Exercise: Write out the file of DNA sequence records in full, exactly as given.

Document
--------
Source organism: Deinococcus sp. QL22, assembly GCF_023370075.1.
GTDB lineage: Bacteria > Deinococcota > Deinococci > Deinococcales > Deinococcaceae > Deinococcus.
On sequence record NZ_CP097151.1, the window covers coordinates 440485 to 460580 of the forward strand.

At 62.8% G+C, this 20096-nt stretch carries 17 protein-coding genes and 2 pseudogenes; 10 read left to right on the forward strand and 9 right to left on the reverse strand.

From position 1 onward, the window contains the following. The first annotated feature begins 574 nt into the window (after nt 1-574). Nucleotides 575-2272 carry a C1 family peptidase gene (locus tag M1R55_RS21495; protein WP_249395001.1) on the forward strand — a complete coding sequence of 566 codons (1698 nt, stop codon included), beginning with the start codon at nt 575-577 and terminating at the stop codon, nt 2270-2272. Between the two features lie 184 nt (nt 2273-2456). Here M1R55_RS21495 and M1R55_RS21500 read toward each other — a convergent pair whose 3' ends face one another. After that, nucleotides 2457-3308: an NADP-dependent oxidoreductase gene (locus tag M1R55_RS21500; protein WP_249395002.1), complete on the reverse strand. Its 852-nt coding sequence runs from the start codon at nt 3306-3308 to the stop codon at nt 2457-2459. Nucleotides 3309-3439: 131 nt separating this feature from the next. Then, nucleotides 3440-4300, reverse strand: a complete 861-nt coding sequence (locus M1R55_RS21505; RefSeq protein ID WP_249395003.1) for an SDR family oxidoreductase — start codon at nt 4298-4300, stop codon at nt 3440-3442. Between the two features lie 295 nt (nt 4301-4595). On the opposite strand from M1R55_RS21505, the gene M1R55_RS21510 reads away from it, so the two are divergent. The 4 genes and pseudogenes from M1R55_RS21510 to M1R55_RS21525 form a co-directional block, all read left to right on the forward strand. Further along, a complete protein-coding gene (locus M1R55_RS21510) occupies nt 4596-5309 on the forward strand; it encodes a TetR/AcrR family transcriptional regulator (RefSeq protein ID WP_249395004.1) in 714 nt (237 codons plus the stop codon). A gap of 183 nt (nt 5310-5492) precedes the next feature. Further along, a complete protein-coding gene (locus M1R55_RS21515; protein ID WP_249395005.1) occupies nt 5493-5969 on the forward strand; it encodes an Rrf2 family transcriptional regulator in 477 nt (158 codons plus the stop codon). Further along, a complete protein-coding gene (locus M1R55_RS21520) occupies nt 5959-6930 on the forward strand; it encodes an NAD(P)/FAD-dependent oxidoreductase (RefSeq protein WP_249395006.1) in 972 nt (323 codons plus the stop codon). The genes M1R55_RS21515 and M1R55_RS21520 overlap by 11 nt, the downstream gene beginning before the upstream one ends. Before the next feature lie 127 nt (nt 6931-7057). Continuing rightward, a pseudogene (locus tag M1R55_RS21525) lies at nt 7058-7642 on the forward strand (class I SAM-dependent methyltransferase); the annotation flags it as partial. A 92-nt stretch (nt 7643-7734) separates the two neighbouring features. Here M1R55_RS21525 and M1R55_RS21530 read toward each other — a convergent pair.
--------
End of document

Source organism: Deinococcus sp. QL22, assembly GCF_023370075.1.
GTDB lineage: Bacteria > Deinococcota > Deinococci > Deinococcales > Deinococcaceae > Deinococcus.
On sequence record NZ_CP097151.1, the window covers coordinates 440485 to 460580 of the forward strand.

At 62.8% G+C, this 20096-nt stretch carries 17 protein-coding genes and 2 pseudogenes; 10 read left to right on the forward strand and 9 right to left on the reverse strand.

From position 1 onward, the window contains the following. The first annotated feature begins 574 nt into the window (after nt 1-574). Nucleotides 575-2272 carry a C1 family peptidase gene (locus tag M1R55_RS21495; protein WP_249395001.1) on the forward strand — a complete coding sequence of 566 codons (1698 nt, stop codon included), beginning with the start codon at nt 575-577 and terminating at the stop codon, nt 2270-2272. Between the two features lie 184 nt (nt 2273-2456). Here M1R55_RS21495 and M1R55_RS21500 read toward each other — a convergent pair whose 3' ends face one another. After that, nucleotides 2457-3308: an NADP-dependent oxidoreductase gene (locus tag M1R55_RS21500; protein WP_249395002.1), complete on the reverse strand. Its 852-nt coding sequence runs from the start codon at nt 3306-3308 to the stop codon at nt 2457-2459. Nucleotides 3309-3439: 131 nt separating this feature from the next. Then, nucleotides 3440-4300, reverse strand: a complete 861-nt coding sequence (locus M1R55_RS21505; RefSeq protein ID WP_249395003.1) for an SDR family oxidoreductase — start codon at nt 4298-4300, stop codon at nt 3440-3442. Between the two features lie 295 nt (nt 4301-4595). On the opposite strand from M1R55_RS21505, the gene M1R55_RS21510 reads away from it, so the two are divergent. The 4 genes and pseudogenes from M1R55_RS21510 to M1R55_RS21525 form a co-directional block, all read left to right on the forward strand. Further along, a complete protein-coding gene (locus M1R55_RS21510) occupies nt 4596-5309 on the forward strand; it encodes a TetR/AcrR family transcriptional regulator (RefSeq protein ID WP_249395004.1) in 714 nt (237 codons plus the stop codon). A gap of 183 nt (nt 5310-5492) precedes the next feature. Further along, a complete protein-coding gene (locus M1R55_RS21515; protein ID WP_249395005.1) occupies nt 5493-5969 on the forward strand; it encodes an Rrf2 family transcriptional regulator in 477 nt (158 codons plus the stop codon). Further along, a complete protein-coding gene (locus M1R55_RS21520) occupies nt 5959-6930 on the forward strand; it encodes an NAD(P)/FAD-dependent oxidoreductase (RefSeq protein WP_249395006.1) in 972 nt (323 codons plus the stop codon). The genes M1R55_RS21515 and M1R55_RS21520 overlap by 11 nt, the downstream gene beginning before the upstream one ends. Before the next feature lie 127 nt (nt 6931-7057). Continuing rightward, a pseudogene (locus tag M1R55_RS21525) lies at nt 7058-7642 on the forward strand (class I SAM-dependent methyltransferase); the annotation flags it as partial. A 92-nt stretch (nt 7643-7734) separates the two neighbouring features. Here M1R55_RS21525 and M1R55_RS21530 read toward each other — a convergent pair.